“Most Americans don’t know the ‘best by’ date label on items at the grocery store aren’t based on safety or science. These completely arbitrary food date labels are confusing and costly for customers. Our commonsense measure to establish a uniform national date labeling system would provide consumers with clarity—helping them save money on their grocery bills and preventing perfectly safe food from going to waste,” said Senator Richard Blumenthal who has introduced the Senate companion bill.
The Pingree-Newhouse legislation will also allow food to be sold or donated after its labeled quality date, helping more perfectly good food reach those who need it.
40% of all food produced in the U.S. is wasted, costing our nation $161 billion annually. It is estimated that if all food waste represented an individual country, it would be the third largest emitter of greenhouse gases globally. Domestic food production accounts for 50% of U.S. land use, 80% of fresh water consumption, and 10% of our total energy budget. Consequently, recovering food helps to ensure that the hard work and resources that go into producing food is not wasted.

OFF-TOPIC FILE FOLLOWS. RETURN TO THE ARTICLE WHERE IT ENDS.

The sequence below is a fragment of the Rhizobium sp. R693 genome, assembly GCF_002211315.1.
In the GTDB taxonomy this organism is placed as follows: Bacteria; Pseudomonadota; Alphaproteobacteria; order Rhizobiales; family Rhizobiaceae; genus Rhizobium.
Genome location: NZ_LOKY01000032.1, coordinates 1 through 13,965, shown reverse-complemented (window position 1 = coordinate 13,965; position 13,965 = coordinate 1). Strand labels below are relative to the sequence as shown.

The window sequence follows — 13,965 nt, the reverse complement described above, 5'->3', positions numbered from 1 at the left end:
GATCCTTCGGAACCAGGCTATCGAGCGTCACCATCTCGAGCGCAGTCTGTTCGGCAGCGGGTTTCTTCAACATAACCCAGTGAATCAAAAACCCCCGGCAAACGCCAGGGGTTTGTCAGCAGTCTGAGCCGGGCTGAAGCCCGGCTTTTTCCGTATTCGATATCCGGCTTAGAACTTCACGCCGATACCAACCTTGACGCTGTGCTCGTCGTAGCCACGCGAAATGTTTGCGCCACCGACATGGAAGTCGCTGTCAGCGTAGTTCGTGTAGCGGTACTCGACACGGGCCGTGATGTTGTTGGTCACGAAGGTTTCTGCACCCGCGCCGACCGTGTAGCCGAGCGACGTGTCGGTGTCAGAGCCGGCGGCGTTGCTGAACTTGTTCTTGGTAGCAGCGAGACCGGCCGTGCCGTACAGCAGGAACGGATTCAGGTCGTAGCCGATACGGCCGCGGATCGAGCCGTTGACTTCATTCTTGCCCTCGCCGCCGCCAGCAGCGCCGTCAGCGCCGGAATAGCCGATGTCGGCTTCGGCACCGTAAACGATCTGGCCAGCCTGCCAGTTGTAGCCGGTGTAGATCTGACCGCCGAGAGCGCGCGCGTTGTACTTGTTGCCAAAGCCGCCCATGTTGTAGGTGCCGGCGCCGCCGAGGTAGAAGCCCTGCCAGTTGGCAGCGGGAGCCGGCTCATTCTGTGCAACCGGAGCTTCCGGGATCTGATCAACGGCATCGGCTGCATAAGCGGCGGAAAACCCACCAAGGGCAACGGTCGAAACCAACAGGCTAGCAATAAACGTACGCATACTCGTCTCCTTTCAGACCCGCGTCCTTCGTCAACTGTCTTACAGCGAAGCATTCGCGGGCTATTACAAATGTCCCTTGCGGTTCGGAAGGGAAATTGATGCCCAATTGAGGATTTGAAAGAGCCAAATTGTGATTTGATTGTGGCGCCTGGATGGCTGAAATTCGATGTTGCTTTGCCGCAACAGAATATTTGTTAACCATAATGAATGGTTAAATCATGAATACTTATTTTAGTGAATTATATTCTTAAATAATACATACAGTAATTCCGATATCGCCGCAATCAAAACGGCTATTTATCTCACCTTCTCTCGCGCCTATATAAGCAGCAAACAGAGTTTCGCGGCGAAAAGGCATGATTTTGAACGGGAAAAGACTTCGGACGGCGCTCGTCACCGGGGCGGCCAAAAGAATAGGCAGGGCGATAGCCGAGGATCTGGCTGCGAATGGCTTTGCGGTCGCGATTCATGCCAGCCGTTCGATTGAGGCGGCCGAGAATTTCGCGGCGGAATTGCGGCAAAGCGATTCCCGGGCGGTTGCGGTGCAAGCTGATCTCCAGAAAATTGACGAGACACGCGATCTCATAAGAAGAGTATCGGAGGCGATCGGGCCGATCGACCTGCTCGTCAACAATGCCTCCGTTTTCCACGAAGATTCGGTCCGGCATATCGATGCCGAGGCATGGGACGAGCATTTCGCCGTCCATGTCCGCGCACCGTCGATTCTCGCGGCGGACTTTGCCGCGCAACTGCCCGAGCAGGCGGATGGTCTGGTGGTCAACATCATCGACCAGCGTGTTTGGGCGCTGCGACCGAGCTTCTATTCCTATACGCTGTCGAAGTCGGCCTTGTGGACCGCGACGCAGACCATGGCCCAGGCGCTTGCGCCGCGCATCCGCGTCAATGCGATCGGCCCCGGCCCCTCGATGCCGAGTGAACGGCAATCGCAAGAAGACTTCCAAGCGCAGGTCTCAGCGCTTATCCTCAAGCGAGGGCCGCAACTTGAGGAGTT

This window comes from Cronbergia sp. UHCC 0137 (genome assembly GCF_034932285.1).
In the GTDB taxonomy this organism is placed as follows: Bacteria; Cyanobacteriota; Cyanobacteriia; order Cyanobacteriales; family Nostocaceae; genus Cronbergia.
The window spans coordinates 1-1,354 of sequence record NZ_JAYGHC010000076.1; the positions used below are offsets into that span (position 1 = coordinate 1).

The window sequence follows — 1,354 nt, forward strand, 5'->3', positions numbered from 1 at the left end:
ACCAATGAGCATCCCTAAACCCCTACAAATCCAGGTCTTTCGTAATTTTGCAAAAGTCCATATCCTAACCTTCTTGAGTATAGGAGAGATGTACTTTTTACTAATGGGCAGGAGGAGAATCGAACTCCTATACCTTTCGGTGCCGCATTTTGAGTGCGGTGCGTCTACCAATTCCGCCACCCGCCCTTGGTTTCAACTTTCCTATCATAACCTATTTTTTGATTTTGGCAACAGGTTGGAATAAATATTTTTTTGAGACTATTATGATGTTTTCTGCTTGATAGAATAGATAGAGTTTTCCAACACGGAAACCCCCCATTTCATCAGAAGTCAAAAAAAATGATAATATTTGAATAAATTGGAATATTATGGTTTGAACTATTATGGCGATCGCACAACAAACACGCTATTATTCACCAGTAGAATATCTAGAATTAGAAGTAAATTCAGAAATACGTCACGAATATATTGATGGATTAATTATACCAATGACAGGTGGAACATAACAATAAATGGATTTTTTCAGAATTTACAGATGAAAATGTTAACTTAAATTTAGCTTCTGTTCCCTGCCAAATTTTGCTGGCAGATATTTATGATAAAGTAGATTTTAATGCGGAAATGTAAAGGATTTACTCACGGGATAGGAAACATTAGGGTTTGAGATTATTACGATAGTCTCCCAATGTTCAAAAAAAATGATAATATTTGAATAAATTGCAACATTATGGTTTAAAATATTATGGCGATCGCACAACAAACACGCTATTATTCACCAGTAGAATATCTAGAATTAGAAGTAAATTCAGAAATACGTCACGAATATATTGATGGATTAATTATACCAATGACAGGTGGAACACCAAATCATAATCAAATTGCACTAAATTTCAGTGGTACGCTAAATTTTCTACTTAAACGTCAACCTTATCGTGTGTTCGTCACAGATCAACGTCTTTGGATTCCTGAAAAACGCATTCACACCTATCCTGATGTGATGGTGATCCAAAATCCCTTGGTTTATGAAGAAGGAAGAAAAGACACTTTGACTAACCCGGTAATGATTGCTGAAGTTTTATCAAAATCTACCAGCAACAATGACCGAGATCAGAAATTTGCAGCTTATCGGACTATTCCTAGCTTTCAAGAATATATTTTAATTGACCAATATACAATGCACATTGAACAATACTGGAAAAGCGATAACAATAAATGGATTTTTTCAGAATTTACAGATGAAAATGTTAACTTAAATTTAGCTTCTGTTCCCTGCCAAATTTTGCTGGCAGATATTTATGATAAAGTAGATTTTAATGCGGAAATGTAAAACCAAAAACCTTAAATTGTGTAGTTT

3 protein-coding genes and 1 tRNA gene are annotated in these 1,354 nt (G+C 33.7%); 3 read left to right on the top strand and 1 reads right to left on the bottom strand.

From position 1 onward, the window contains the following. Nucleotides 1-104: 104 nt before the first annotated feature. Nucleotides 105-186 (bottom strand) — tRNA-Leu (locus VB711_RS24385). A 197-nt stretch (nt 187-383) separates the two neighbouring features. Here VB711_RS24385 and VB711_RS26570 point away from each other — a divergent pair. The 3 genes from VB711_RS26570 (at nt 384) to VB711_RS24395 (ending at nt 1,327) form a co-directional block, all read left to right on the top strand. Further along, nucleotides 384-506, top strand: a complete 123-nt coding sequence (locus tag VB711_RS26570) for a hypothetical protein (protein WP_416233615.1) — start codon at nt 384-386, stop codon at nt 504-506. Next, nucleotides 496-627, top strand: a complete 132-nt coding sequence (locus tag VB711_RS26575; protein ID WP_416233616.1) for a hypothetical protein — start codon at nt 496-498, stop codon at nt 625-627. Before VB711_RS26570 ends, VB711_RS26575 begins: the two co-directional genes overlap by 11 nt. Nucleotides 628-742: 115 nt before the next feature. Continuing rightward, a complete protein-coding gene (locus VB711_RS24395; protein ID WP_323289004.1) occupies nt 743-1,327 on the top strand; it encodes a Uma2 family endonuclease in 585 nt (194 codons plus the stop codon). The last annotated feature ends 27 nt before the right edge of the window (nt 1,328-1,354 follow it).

Industry and advocacy statements of support for the Food Date Labeling Act:
Sustainable Food Policy Alliance: “Representative Pingree and Representative Newhouse’s proposal to streamline dates on food labels is a commonsense approach to fight food waste by providing consistent and clear definitions for quality and safety dates. Wasting wholesome, safe food harms consumers’ budgets and the environment, yet the problem is often preventable. Importantly, their bill would eliminate a patchwork of different state laws regarding date labels and would make it easier for food banks to receive donations. The Sustainable Food Policy Alliance applauds this legislation and thanks Representative Pingree and Representative Newhouse for their hard work.”